One of the favorite movies in our house is Megamind. When the goody two-shoes hero, MetroMan, finds himself trapped he takes time out to reflect and consider his options. He slows down all of life around him (actually he is just incredibly fast) and sees life from a new perspective. I would love to pause life. Imagine a situation unfolding – pause – step back, remember the love and compassion I have for people involved, then proceed with wise, thought-out words and actions.

I do not live in a world where I can pause everything around me, but I can still pause. There are some “pauses” I take each day that make a difference.

Pause #1: Alarm Clock

When my alarm goes off in the morning I do not jump right out of bed. Joe will gladly verify this fact! When I push the snooze button and when I sit up on the edge of the bed, these are opportunities to pause. I drink a glass of water first thing (put by my bed the night before) and this is a chance for me to be thankful for another day and center my thoughts and feelings before I greet another human being.

Pause #2: God Time

I have a pause time with God that I schedule into each day. God has so much wisdom for me and I am in desperate need of wisdom as I do business, parenting, marriage, home-management, etc. My connection with God gives me strength and courage to face the challenges of the day. If you don’t have a relationship with God, I encourage you to seek out Him and His wisdom.

Pause #3: Time Out

Sometimes I need a time-out. I will tell my kids, “Mom’s having a rough day and should probably take a time-out.” The kids are very understanding, have experienced time-outs themselves, and I often have the best power-naps during a mom time-out! This is another opportunity to use 15 minutes to change the trajectory of your day, the view of your circumstance, or your attitude.

Living the extraordinary life is not about having it all together or running through all of life Mach 1 with your hair on fire. Take some wisdom from MetroMan and pause.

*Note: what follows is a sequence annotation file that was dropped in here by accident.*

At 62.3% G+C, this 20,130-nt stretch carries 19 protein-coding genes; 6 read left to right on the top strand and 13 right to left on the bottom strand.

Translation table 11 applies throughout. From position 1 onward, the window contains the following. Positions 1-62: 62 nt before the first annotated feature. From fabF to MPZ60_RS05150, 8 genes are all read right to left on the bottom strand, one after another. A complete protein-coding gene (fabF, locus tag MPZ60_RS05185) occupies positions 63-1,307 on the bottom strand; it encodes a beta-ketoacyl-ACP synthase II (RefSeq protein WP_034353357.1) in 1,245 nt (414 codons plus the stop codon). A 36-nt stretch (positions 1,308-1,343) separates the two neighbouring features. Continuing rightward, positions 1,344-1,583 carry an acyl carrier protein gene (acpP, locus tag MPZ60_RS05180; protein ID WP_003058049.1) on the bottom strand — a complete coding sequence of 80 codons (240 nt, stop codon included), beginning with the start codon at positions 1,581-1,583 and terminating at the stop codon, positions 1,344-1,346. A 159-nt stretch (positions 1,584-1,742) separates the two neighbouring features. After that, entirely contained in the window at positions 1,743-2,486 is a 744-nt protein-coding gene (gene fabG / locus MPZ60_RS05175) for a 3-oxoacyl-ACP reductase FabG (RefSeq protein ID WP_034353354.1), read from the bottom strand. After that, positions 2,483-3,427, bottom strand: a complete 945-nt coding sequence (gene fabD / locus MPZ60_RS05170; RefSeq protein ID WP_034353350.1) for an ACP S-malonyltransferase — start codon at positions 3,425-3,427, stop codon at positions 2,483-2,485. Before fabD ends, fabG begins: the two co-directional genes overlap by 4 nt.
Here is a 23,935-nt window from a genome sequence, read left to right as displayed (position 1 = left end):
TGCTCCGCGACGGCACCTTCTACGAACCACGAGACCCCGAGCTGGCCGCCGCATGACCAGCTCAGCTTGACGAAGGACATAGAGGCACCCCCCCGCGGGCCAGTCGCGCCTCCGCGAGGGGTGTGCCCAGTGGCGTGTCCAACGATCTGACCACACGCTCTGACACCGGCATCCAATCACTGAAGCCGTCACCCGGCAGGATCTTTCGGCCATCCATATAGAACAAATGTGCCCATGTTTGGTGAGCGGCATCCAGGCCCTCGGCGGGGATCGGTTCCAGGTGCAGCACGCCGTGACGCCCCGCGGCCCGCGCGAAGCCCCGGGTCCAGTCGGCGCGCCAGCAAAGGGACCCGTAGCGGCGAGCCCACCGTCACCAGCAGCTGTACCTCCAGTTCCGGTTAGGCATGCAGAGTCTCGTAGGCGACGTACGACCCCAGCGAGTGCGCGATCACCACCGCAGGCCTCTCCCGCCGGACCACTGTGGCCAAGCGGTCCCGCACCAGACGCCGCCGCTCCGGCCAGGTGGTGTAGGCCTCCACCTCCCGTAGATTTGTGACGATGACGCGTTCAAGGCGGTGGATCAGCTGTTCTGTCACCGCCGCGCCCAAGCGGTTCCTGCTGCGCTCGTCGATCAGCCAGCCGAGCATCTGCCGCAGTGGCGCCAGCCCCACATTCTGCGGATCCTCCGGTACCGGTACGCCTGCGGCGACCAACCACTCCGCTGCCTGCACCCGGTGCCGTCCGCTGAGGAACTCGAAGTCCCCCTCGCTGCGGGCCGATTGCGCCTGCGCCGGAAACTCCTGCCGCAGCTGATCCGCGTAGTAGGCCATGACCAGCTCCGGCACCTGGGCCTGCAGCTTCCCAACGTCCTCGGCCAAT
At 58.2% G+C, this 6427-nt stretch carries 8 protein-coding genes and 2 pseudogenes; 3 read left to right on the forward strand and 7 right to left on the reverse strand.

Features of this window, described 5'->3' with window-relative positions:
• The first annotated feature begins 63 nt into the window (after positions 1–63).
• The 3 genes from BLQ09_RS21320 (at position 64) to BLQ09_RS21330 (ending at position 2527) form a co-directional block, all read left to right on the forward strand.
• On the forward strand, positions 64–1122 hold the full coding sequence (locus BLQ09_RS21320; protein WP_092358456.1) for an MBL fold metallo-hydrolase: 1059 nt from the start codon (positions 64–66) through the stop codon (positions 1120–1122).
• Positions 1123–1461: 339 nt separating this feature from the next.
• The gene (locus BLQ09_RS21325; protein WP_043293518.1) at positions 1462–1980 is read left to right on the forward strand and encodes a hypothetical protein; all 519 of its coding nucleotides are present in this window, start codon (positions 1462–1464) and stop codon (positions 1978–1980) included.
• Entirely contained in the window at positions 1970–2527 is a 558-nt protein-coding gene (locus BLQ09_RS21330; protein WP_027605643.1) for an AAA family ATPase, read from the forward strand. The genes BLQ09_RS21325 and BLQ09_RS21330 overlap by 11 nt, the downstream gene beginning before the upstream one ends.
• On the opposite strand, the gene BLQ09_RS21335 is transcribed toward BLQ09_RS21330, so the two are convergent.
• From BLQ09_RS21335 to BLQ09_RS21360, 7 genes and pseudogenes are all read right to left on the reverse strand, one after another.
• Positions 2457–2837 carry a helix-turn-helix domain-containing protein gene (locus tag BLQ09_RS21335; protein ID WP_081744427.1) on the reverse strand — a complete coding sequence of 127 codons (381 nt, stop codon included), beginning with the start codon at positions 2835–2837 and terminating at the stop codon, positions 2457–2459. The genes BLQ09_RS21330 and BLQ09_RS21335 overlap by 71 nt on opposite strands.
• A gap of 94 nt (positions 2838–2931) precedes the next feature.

Be Extraordinary!

Don’t Worry. Be Happy.

don't worry be happy“Here is a little song I wrote
You might want to sing it note for note
Don’t worry, be happy
In every life we have some trouble
When you worry you make it double
Don’t worry, be happy……”

Those of you born in the 90’s and beyond may not remember this catchy little tune that actually hit number one on the Billboard Hot 100 charts for two consecutive weeks in 1988. Those of you who do remember may have the pleasure of this song being stuck in your head for the next two weeks!

Let’s begin with a big parenthesis. “Happy,” as it is used in the English language, is not the goal of this life. For this post, and for the future when this song is stuck in our heads, let’s redefine “happy.”

Happy: extraordinary peace; joy in spite of circumstances; placement of people and situations which I can not change or control into the hands of a God who loves me and wants the best for me.

If you were to make a line with worry on the far left and happy on the far right, where would you place your dot? Where would your marriage dot, parenting dot, financial dot, health dot, safety dot, future dot, and death dot go on that line?

I have a lot of experience with worry. I don’t have a PhD, but I would not say that I am a beginner. (By the way, this isn’t necessarily a good thing!) One thing I know for certain: worry does not serve me. Worry in one area of my life (i.e. finances) impacts areas of my life that are relatively free from worry. Worry impacts my emotions, responses, relationships, productivity, and even the fine lines and wrinkles on my face! Worry is not worth it!

“Don’t worry, be happy” is a choice.

Nobody makes us worry. We choose worry when we hide instead of owning our part in a situation, procrastinate, leave bills unpaid, don’t communicate clearly, and don’t resolve grievances.

What are you doing — or not doing — that is causing worry in your life?
Honestly evaluate key areas of life (dots listed above).
Take 15 minutes and come up with a solution or take an action that will move your spirit in the direction of happy.

John 10:10 says that Jesus came so that we might have “life, more and better life than we ever dreamed of.” That is the kind of extraordinary life I want to live; how about you?

Be Extraordinary!